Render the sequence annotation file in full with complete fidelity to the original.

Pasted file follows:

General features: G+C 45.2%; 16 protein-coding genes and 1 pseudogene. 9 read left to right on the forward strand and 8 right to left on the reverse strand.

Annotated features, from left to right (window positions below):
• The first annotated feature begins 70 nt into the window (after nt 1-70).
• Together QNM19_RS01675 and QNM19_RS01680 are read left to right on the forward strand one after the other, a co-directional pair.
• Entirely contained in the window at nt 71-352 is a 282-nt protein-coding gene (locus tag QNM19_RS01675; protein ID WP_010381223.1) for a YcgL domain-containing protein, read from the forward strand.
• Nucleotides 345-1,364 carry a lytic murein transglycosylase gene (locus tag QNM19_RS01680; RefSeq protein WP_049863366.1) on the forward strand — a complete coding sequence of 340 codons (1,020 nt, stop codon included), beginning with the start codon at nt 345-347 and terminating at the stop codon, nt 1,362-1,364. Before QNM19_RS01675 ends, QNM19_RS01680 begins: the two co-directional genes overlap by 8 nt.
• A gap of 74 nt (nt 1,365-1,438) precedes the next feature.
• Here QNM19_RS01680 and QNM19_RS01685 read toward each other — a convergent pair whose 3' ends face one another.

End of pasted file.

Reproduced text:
General features: G+C 45.2%; 16 protein-coding genes and 1 pseudogene. 9 read left to right on the forward strand and 8 right to left on the reverse strand.

Annotated features, from left to right (window positions below):
• The first annotated feature begins 70 nt into the window (after nt 1-70).
• Together QNM19_RS01675 and QNM19_RS01680 are read left to right on the forward strand one after the other, a co-directional pair.
• Entirely contained in the window at nt 71-352 is a 282-nt protein-coding gene (locus tag QNM19_RS01675; protein ID WP_010381223.1) for a YcgL domain-containing protein, read from the forward strand.
• Nucleotides 345-1,364 carry a lytic murein transglycosylase gene (locus tag QNM19_RS01680; RefSeq protein WP_049863366.1) on the forward strand — a complete coding sequence of 340 codons (1,020 nt, stop codon included), beginning with the start codon at nt 345-347 and terminating at the stop codon, nt 1,362-1,364. Before QNM19_RS01675 ends, QNM19_RS01680 begins: the two co-directional genes overlap by 8 nt.
• A gap of 74 nt (nt 1,365-1,438) precedes the next feature.
• Here QNM19_RS01680 and QNM19_RS01685 read toward each other — a convergent pair whose 3' ends face one another.